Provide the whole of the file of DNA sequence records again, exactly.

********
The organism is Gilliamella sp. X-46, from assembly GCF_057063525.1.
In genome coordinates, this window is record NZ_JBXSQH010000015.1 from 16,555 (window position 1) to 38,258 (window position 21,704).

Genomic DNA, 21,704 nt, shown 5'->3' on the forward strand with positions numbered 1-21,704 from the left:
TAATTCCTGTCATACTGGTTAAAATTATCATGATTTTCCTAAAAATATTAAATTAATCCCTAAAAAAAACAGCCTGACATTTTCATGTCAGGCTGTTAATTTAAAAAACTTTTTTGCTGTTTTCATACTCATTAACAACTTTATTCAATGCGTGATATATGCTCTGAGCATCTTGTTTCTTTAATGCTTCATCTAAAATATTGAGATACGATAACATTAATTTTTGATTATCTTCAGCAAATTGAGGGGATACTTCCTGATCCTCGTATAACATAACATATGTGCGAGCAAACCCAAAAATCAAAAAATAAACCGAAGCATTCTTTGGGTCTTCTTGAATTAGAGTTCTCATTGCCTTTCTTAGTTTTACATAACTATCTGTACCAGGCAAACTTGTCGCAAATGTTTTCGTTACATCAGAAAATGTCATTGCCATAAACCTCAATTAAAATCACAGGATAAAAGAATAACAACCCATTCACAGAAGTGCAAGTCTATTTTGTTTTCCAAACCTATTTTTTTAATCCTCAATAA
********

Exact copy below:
The organism is Gilliamella sp. X-46, from assembly GCF_057063525.1.
In genome coordinates, this window is record NZ_JBXSQH010000015.1 from 16,555 (window position 1) to 38,258 (window position 21,704).

Genomic DNA, 21,704 nt, shown 5'->3' on the forward strand with positions numbered 1-21,704 from the left:
TAATTCCTGTCATACTGGTTAAAATTATCATGATTTTCCTAAAAATATTAAATTAATCCCTAAAAAAAACAGCCTGACATTTTCATGTCAGGCTGTTAATTTAAAAAACTTTTTTGCTGTTTTCATACTCATTAACAACTTTATTCAATGCGTGATATATGCTCTGAGCATCTTGTTTCTTTAATGCTTCATCTAAAATATTGAGATACGATAACATTAATTTTTGATTATCTTCAGCAAATTGAGGGGATACTTCCTGATCCTCGTATAACATAACATATGTGCGAGCAAACCCAAAAATCAAAAAATAAACCGAAGCATTCTTTGGGTCTTCTTGAATTAGAGTTCTCATTGCCTTTCTTAGTTTTACATAACTATCTGTACCAGGCAAACTTGTCGCAAATGTTTTCGTTACATCAGAAAATGTCATTGCCATAAACCTCAATTAAAATCACAGGATAAAAGAATAACAACCCATTCACAGAAGTGCAAGTCTATTTTGTTTTCCAAACCTATTTTTTTAATCCTCAATAA